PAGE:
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People watch the space shuttle Discovery launch in July 2006.

People watch as the space shuttle Discovery lifts off from Kennedy Space Center in July 2006.

Photograph by Terry Renna, AP

Andrew Fazekas

for National Geographic News

Published July 7, 2011

A record one million spectators are expected to be at or near NASA's Kennedy Space Center this week to see the historic last launch of the space shuttle Atlantis.

But for those who can't make the trip to Florida, the upcoming STS-135 mission marks the last time sky-watchers around the world will have the chance to see a shuttle passing above their backyards.

(Video: "Space Shuttle's Final Days.")

Depending on where you are on Earth, both Atlantis and the International Space Station (ISS) should be visible to the naked eye during the mission, which is scheduled to last for 12 days.

When skies are clear, Earthbound viewers generally see both the shuttle and the ISS as fast-moving "stars." The spacecraft are easy to spot, because they're among the brightest objects in the night sky.

Even while Earth is cast in shadow, the orbiting objects are being hit by direct sunlight, which reflects off their shiny, metallic surfaces.

Still, knowing exactly when and where to look is crucial: The spacecraft are moving at about five miles (eight kilometers) a second, and they'll cross the sky in just a few minutes.

"They move very fast, so a telescope would not be the recommended way to observe for novice sky-gazers," said Raminder Singh Samra, an astronomer at the H.R. MacMillan Space Centre in Vancouver, Canada.

"Binoculars will allow you to scan the sky fairly quickly and at low enough magnification to provide a steady image."

Shuttle Launch Time Will Affect Views

Anyone wanting to catch the shuttle in flight will need up-to-the-minute viewing timetables, said Anthony Cook, an astronomical observer for Griffith Observatory in Los Angeles, California.

"Because the shuttle and ISS orbits are sometimes changed"—to move them out of the path of orbiting space junk, for example—"the timing and visibility become a little uncertain when projected more than a week into the future," Cook said.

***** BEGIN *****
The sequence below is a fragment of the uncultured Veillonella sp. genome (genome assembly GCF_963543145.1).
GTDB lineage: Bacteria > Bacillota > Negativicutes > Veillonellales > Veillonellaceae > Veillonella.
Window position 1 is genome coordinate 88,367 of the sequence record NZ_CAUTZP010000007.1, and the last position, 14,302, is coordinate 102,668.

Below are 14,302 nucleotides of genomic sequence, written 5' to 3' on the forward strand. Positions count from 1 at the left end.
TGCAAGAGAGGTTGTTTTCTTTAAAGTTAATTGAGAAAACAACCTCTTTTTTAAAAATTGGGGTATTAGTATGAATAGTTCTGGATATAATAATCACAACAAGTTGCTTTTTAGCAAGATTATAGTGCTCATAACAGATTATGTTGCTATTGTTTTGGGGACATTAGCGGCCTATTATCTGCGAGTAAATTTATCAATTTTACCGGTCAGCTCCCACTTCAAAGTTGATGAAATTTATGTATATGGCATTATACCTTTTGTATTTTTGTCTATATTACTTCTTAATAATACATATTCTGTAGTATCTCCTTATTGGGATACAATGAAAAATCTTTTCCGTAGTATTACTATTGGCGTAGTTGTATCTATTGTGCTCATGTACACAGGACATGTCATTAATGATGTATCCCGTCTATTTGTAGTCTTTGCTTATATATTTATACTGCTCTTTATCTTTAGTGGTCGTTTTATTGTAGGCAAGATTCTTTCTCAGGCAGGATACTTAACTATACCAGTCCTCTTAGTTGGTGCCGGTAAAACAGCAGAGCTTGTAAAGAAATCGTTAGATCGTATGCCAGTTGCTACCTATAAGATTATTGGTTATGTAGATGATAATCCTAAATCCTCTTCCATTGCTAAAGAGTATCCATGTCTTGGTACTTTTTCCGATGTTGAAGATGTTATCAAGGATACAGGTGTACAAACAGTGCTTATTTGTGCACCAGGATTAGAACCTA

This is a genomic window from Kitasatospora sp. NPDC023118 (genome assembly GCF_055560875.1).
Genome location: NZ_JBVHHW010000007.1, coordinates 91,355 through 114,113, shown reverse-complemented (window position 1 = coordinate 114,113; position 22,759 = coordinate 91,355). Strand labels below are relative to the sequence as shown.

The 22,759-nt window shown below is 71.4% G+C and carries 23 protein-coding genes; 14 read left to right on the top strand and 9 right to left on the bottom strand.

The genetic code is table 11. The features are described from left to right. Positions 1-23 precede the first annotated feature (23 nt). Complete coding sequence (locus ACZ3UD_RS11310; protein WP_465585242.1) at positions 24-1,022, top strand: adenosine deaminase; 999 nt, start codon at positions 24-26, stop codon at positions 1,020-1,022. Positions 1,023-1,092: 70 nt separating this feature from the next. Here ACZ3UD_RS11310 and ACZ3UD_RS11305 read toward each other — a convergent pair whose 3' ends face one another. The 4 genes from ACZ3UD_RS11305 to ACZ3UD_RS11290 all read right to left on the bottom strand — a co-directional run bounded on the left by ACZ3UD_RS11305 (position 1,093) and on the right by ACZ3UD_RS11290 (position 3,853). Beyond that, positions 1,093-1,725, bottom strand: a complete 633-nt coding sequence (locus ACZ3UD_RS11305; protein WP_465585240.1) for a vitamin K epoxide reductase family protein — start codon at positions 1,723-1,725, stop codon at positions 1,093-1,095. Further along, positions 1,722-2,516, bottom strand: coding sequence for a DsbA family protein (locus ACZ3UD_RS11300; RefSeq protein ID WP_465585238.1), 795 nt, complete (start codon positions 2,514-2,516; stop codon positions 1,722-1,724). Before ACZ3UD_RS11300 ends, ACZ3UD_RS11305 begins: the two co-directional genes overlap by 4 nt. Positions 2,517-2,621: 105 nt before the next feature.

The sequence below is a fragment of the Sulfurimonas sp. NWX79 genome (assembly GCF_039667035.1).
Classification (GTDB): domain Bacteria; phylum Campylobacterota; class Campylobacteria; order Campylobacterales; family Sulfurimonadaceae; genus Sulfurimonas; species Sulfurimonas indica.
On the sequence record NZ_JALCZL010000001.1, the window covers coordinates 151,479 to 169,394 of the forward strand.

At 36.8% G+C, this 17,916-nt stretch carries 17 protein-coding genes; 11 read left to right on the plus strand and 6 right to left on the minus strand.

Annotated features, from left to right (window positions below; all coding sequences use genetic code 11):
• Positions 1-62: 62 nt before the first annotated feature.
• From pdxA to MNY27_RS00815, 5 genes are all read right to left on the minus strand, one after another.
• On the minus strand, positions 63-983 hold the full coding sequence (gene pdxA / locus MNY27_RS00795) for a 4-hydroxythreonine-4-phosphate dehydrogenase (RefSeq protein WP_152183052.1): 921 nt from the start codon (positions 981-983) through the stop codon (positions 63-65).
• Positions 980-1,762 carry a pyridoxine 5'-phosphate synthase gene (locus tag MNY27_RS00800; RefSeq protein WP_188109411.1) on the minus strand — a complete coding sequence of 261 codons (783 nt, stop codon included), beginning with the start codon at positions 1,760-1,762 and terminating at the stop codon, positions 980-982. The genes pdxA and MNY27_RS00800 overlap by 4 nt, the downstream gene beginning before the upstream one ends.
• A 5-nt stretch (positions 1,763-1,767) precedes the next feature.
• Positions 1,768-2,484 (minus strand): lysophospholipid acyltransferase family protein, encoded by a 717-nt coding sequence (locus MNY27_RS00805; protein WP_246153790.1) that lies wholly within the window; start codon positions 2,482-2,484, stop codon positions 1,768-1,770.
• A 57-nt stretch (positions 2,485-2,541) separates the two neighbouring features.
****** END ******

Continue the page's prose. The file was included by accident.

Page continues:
"So anyone hoping to see or photograph the shuttle, the ISS, or a particular event happening with them will need to pay attention to several sources of information."

Websites such as Heavens-Above and spaceweather.com, for instance, can be used to create custom timetables for up to a week in advance.

Current predictions based on a July 8 shuttle launch indicate that observers in the Southern Hemisphere will have the best viewing opportunities. But if there are launch delays, the ideal viewing locations will change.

Spy a Cosmic Chase

Time your shuttle viewing just right and it's even possible to observe special in-flight events.

(Related: "Shuttle Astronaut's Four Most Extraordinary Moments.")

One of the most exciting sights for sky-watchers is to catch a double flyby of the shuttle and the ISS, H.R. MacMillan's Samra said.

In the hours before docking and after undocking, Atlantis and the space station will have the same flight paths, so they'll appear to be chasing each other.

"On the third day of STS-135, the shuttle will dock with the ISS. If the ISS is visible in an observer's location, it will be possible to catch the shuttle as a moderately bright satellite getting closer to the ISS after each subsequent orbit," Samra said.

Another viewing spectacle is when the shuttle dumps its wastewater after undocking from the station.

When the water hits the low-pressure and low-temperature environment of space, it freezes, but sunlight quickly turns the ice into vapor, Samra said. (See a picture of the shuttle Discovery dumping wastewater during its final flight.)

"This mist has been observed from the ground ... and I would advise the use of a pair of binoculars to enhance the view of the shuttle and any potential wastewater."

The Right Stuff for Shuttle Shots

Any shutterbug wanting to capture a keepsake of the last shuttle flybys will need a digital camera with manual settings and a tripod, said the Griffith Observatory's Cook.

"To photograph the path of the space station and shuttle as a streak, you will need to expose for anywhere from a few seconds to as much as six minutes, depending on how wide your field of view is or how much of the trail you want to get," he said.

(Related: "Best Night-Sky Pictures of 2011 Named.")

More experienced stargazers with telescopes or binoculars may also want to try and take a detailed look at Atlantis and the ISS as they zoom across the sky.

"The ISS can look several times larger than Jupiter and shows an incredible amount of detail," Cook said.

"It even looks square through [ten-times zoom] binoculars, and seeing it streak against the stars drives home just what 'five miles per second' means!"

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